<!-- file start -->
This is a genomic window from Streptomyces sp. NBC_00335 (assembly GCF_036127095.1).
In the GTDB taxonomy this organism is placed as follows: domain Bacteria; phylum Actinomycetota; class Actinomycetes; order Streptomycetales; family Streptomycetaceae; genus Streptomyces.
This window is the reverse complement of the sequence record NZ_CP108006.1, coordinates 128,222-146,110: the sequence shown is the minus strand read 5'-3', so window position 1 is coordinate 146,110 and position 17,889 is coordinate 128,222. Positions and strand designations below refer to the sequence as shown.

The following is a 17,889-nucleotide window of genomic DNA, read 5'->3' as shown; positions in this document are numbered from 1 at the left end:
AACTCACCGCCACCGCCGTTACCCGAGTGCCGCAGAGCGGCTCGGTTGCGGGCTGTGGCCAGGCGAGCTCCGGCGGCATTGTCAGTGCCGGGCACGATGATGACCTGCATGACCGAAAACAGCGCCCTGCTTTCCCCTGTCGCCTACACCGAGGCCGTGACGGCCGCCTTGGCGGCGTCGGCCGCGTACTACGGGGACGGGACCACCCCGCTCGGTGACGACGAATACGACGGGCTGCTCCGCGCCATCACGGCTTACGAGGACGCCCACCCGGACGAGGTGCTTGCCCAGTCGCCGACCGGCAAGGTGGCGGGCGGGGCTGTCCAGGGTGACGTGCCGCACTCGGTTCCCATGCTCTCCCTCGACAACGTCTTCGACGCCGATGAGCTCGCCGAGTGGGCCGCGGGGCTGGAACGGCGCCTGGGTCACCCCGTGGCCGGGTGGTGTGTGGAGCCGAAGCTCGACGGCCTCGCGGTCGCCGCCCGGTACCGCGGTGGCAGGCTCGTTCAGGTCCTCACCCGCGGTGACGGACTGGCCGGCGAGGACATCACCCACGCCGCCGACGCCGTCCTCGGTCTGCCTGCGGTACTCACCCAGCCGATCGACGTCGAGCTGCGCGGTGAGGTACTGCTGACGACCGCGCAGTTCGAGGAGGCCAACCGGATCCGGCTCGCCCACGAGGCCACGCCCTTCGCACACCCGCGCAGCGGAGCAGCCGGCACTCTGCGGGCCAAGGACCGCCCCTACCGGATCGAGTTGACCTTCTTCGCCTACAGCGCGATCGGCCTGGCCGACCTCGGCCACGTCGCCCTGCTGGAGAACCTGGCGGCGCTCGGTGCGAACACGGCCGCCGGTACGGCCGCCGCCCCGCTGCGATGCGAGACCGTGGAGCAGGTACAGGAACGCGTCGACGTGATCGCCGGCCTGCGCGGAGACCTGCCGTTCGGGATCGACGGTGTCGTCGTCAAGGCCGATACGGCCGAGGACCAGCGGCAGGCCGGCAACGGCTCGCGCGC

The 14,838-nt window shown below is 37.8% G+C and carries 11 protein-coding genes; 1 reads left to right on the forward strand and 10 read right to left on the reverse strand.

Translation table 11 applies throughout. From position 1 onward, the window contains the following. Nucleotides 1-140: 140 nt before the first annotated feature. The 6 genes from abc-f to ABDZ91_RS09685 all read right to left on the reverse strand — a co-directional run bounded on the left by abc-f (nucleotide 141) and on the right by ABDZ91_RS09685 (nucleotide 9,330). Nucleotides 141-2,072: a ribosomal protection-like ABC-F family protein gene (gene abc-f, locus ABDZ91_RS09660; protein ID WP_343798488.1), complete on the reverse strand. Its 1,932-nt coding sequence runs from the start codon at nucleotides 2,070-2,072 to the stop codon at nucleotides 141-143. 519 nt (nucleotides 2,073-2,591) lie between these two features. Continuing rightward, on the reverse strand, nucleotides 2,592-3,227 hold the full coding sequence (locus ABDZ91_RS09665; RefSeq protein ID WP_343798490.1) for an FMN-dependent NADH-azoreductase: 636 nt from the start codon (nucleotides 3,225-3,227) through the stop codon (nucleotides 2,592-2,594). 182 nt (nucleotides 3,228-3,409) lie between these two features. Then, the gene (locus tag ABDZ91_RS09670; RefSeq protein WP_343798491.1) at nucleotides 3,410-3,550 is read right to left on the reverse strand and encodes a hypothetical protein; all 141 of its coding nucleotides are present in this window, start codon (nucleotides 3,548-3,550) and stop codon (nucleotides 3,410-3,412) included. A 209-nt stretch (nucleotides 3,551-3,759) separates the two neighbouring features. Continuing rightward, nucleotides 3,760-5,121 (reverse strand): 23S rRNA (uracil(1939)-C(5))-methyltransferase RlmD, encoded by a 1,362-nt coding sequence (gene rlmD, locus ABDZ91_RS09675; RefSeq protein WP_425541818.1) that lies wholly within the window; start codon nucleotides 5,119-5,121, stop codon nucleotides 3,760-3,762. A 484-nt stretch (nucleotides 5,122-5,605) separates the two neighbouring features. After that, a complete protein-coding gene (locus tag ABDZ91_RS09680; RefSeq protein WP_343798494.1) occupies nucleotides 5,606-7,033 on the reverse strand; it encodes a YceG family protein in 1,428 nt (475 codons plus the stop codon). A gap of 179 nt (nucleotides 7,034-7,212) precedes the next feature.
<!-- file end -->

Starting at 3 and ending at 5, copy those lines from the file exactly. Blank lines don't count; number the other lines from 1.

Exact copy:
This window is the reverse complement of the sequence record NZ_CP108006.1, coordinates 128,222-146,110: the sequence shown is the minus strand read 5'-3', so window position 1 is coordinate 146,110 and position 17,889 is coordinate 128,222. Positions and strand designations below refer to the sequence as shown.

The following is a 17,889-nucleotide window of genomic DNA, read 5'->3' as shown; positions in this document are numbered from 1 at the left end:
AACTCACCGCCACCGCCGTTACCCGAGTGCCGCAGAGCGGCTCGGTTGCGGGCTGTGGCCAGGCGAGCTCCGGCGGCATTGTCAGTGCCGGGCACGATGATGACCTGCATGACCGAAAACAGCGCCCTGCTTTCCCCTGTCGCCTACACCGAGGCCGTGACGGCCGCCTTGGCGGCGTCGGCCGCGTACTACGGGGACGGGACCACCCCGCTCGGTGACGACGAATACGACGGGCTGCTCCGCGCCATCACGGCTTACGAGGACGCCCACCCGGACGAGGTGCTTGCCCAGTCGCCGACCGGCAAGGTGGCGGGCGGGGCTGTCCAGGGTGACGTGCCGCACTCGGTTCCCATGCTCTCCCTCGACAACGTCTTCGACGCCGATGAGCTCGCCGAGTGGGCCGCGGGGCTGGAACGGCGCCTGGGTCACCCCGTGGCCGGGTGGTGTGTGGAGCCGAAGCTCGACGGCCTCGCGGTCGCCGCCCGGTACCGCGGTGGCAGGCTCGTTCAGGTCCTCACCCGCGGTGACGGACTGGCCGGCGAGGACATCACCCACGCCGCCGACGCCGTCCTCGGTCTGCCTGCGGTACTCACCCAGCCGATCGACGTCGAGCTGCGCGGTGAGGTACTGCTGACGACCGCGCAGTTCGAGGAGGCCAACCGGATCCGGCTCGCCCACGAGGCCACGCCCTTCGCACACCCGCGCAGCGGAGCAGCCGGCACTCTGCGGGCCAAGGACCGCCCCTACCGGATCGAGTTGACCTTCTTCGCCTACAGCGCGATCGGCCTGGCCGACCTCGGCCACGTCGCCCTGCTGGAGAACCTGGCGGCGCTCGGTGCGAACACGGCCGCCGGTACGGCCGCCGCCCCGCTGCGATGCGAGACCGTGGAGCAGGTACAGGAACGCGTCGACGTGATCGCCGGCCTGCGCGGAGACCTGCCGTTCGGGATCGACGGTGTCGTCGTCAAGGCCGATACGGCCGAGGACCAGCGGCAGGCCGGCAACGGCTCGCGCGC